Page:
It’s clear that the demand outlook for machines and consumables used by them is very strong in the years ahead given how much further we can utilise genetic sequencing. As gene-sequencing prices drop, drug developers can use it to create ever more personalized medicine, and people will be able to use it to gain a deeper understanding of themselves via their genetic profile. Gene sequencing is already contributing to the development of better, more targeted, and potentially safer medicines. Its use to inform treatment decisions, reduce the use of less effective treatments, and possibly reduce the risk of relapse or provide functional cures is revolutionary. In the future, we may see more blurring of the lines separating gene-sequencing system manufacturers like Illumina, drug developers like Novartis, and genetic services companies like Guardant. We’re already seeing collaborations that cut across these individual market segments, such as the acquisition of Grail. In typical fashion, Ilumina has been ahead of the curve on this.
It has been a great start to 2021 for Illumina, but we are still very likely in the early innings of genomics testing for a wide range of applications, including cancer, COVID and other viruses, and prenatal testing. Illumina’s results dipped in 2020, as researchers stayed home and hospitals didn’t do as much genetic testing other than for COVID, but they should rebound this year. There are numerous practical uses for gene sequencing, including research, drug development, biomarker analysis for treatment decisions, and determining ancestry and each of these will require the speed and affordability of leading edge genetic sequencing machines. The beauty is we can be agnostic about the relative success and speed of various applications by gaining exposure to the trend through Illumina’s ‘picks and shovels’ sequencing machines.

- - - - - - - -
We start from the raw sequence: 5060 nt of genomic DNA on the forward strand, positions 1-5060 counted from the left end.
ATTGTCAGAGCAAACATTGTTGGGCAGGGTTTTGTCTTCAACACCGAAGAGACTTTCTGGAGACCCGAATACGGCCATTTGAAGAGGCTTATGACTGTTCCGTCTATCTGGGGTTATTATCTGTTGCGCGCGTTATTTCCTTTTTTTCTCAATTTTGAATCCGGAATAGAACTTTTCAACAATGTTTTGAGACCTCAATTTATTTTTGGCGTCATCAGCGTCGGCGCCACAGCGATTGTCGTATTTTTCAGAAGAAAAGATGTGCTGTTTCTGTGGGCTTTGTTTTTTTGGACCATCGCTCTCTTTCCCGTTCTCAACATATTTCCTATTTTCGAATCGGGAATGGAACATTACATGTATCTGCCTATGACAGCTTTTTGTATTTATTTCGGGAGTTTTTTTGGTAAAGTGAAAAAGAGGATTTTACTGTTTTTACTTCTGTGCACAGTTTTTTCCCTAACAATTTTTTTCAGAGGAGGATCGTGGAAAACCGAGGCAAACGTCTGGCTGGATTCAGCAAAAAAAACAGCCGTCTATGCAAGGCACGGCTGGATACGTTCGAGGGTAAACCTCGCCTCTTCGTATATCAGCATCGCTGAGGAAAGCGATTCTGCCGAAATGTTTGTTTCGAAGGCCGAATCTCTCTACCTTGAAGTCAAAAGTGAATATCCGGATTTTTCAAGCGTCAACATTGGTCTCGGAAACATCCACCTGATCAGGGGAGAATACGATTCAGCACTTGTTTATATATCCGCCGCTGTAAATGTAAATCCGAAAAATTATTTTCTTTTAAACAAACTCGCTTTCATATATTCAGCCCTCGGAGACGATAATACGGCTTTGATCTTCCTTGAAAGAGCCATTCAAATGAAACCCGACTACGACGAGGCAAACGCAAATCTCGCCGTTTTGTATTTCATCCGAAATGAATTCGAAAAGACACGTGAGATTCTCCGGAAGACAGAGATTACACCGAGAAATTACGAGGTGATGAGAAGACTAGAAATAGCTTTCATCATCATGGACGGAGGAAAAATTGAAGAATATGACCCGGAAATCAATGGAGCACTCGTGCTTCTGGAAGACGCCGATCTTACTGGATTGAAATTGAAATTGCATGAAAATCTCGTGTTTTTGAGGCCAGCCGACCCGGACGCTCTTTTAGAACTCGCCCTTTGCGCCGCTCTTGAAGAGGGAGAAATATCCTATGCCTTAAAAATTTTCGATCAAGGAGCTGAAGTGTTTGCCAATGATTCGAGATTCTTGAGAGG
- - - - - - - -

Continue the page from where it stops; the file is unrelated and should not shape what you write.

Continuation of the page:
After considering the information above, and taking into account your own investment research, do you consider Illumina to be an investment with attractive prospects?
are there other genetic sequencing companies that you feel have excellent prospects?
This material is not investment research in accordance with the legal requirements designed to promote investment research independence and is also not subject to any prohibition on dealing ahead of the dissemination of investment research; and as such is considered to be a marketing communication.
All investments have the potential for profit and loss and your capital may be at risk. Past performance is not indicative of future results.